Although the question “How much do you make?” is not often heard, you don’t have to ask me to find out. That’s because my salary is published on my company’s website, alongside everyone else’s at Buffer, from the CEO to the newest teammates. I appreciate that I never have to ask myself, “Am I being paid fairly?” I know that I am because I can see everyone’s salaries. Buffer also uses a salary formula to determine pay, so I also know why my salary is what it is. Many of my peers who worry about their compensation can’t point to the factors that influence it.
This level of transparency isn’t for everyone. At Buffer, however, this practice has created what Paul J. Zak, the founding director of the Center for Neuroeconomics Studies, calls a high-trust environment, which is beneficial for everyone involved. In an article in the Harvard Business Review, Zak said, “I’ve found that building a culture of trust is what makes a meaningful difference. Employees in high-trust organizations are more productive, have more energy at work, collaborate better with their colleagues, and stay with their employers longer than people working at low-trust companies.”
The things Zak identifies are just some of the benefits of pay equity and transparency, as we’ll see. So, for those who are interested in building a similar culture, here are some first steps any organization can take towards greater pay transparency.
What Is Pay Equity?
Implementing Pay Equity
According to the National Committee on Pay Equity, this principle “means that the criteria employers use to set wages must be sex- and race-neutral.” One straightforward way to achieve that neutrality is to use the same salary formula across an entire organization.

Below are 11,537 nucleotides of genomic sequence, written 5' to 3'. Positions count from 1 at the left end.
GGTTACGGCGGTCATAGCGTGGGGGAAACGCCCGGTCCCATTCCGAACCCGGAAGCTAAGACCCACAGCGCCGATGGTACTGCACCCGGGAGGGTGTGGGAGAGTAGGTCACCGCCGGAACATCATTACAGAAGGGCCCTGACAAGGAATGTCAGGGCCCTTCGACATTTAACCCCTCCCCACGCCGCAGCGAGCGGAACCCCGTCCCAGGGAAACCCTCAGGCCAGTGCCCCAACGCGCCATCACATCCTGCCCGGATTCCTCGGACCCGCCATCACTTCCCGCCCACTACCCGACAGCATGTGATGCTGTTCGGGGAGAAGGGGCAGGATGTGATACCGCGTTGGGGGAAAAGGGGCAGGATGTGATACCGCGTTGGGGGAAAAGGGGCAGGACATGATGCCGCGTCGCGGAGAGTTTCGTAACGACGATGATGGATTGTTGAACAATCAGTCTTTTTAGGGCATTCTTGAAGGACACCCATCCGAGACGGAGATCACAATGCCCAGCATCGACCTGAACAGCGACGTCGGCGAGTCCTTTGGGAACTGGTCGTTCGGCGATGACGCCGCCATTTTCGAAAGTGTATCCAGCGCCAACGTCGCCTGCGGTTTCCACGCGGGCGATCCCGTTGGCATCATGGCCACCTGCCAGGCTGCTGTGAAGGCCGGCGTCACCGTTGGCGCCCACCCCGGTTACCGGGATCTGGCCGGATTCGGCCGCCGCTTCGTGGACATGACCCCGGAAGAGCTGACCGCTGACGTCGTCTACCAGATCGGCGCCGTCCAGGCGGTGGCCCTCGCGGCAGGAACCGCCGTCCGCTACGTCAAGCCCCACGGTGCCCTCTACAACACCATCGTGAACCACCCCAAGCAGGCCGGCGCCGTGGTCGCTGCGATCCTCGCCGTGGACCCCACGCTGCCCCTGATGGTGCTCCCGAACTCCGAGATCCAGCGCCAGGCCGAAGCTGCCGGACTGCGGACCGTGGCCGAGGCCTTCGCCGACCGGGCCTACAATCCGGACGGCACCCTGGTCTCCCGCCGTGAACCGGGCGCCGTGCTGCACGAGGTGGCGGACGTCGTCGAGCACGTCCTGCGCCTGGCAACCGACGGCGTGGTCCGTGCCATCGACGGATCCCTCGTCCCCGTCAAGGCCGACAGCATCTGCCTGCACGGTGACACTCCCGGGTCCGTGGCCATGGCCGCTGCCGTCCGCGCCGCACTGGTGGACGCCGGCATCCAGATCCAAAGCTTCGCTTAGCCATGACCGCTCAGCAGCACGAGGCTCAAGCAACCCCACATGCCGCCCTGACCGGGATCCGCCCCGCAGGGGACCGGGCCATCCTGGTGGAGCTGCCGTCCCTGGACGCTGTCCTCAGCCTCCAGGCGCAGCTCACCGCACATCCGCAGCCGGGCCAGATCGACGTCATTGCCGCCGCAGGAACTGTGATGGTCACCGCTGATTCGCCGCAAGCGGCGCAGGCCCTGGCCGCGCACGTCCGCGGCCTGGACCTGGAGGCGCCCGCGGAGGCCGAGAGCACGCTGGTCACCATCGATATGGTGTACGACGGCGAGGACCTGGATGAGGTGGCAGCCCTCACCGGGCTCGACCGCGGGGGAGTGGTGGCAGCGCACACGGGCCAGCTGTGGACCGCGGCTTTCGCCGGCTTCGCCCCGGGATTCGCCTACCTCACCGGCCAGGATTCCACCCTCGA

Buffer has used a salary formula since 2013, which ensures that the company pays everyone equitably. This both eliminated situations in which one person made more money for the same role as another due to canny negotiation and answered questions about why someone is paid what they are. In the beginning, Buffer’s 2013 salary formula was as follows: Salary = role type X seniority X experience + location. Over time, however, it changed, and the most recent version is both simpler and more evolved.
Today, Buffer’s salary formula is this: Salary = role type X cost of living. The biggest change was evolving how we approached setting pay for each role type. Rather than coming up with the base pay ourselves, we now use data from Radford and benchmark it based on standards in the broader software industry and the 50th percentile of San Francisco market data. So, the current formula much more accurately reflects market rates and is more competitive.
Salary formulas are becoming more popular. Slite, a company that makes collaboration software for remote teams, publishes their salary formula as well: Gross salary = people level X role X location X setup status. Outside of the software industry, the U.S. military has long published its basic monthly pay tables for every year.
Using a salary formula is also a fairer to approach compensation and hiring than asking employees what their former salary was. In fact, that question is now banned in several states since it can perpetuate pay disparities across gender and race.
Setting a specific salary formula for your organization is powerful because it answers questions about how salaries are determined and prepares the organization for transparency in terms of pay. From an operations and human resources standpoint, this policy also adds a layer of simplicity rather than having to calculate a salary from scratch whenever a new teammate joins.
Pay Equity and Remote Work
In the above examples, both Buffer and Slite used cost of living multiplies in their formulas to determine salaries. Although some companies don’t adjust salaries based on geographic location, it’s not an uncommon practice since it allows companies to stay competitive with those that pay higher salaries in places like San Francisco and New York.